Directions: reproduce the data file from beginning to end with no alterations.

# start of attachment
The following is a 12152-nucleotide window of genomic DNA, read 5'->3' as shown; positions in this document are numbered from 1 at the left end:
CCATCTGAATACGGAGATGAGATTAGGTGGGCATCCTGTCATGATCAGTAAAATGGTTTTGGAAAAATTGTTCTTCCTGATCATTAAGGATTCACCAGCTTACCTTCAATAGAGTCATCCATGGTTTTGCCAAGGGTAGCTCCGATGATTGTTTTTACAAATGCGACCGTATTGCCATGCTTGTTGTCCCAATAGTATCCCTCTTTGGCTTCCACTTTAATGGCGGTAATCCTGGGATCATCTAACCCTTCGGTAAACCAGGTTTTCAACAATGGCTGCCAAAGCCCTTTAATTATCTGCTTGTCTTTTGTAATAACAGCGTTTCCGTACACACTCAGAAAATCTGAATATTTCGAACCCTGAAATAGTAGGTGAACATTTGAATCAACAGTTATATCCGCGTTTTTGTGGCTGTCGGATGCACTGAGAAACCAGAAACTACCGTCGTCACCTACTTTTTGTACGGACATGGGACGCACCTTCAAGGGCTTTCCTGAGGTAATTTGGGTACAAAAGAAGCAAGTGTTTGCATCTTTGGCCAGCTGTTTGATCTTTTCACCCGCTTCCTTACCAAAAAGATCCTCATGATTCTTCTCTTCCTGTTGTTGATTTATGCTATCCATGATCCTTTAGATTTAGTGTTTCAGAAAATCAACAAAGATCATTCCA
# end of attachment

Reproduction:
The following is a 12152-nucleotide window of genomic DNA, read 5'->3' as shown; positions in this document are numbered from 1 at the left end:
CCATCTGAATACGGAGATGAGATTAGGTGGGCATCCTGTCATGATCAGTAAAATGGTTTTGGAAAAATTGTTCTTCCTGATCATTAAGGATTCACCAGCTTACCTTCAATAGAGTCATCCATGGTTTTGCCAAGGGTAGCTCCGATGATTGTTTTTACAAATGCGACCGTATTGCCATGCTTGTTGTCCCAATAGTATCCCTCTTTGGCTTCCACTTTAATGGCGGTAATCCTGGGATCATCTAACCCTTCGGTAAACCAGGTTTTCAACAATGGCTGCCAAAGCCCTTTAATTATCTGCTTGTCTTTTGTAATAACAGCGTTTCCGTACACACTCAGAAAATCTGAATATTTCGAACCCTGAAATAGTAGGTGAACATTTGAATCAACAGTTATATCCGCGTTTTTGTGGCTGTCGGATGCACTGAGAAACCAGAAACTACCGTCGTCACCTACTTTTTGTACGGACATGGGACGCACCTTCAAGGGCTTTCCTGAGGTAATTTGGGTACAAAAGAAGCAAGTGTTTGCATCTTTGGCCAGCTGTTTGATCTTTTCACCCGCTTCCTTACCAAAAAGATCCTCATGATTCTTCTCTTCCTGTTGTTGATTTATGCTATCCATGATCCTTTAGATTTAGTGTTTCAGAAAATCAACAAAGATCATTCCA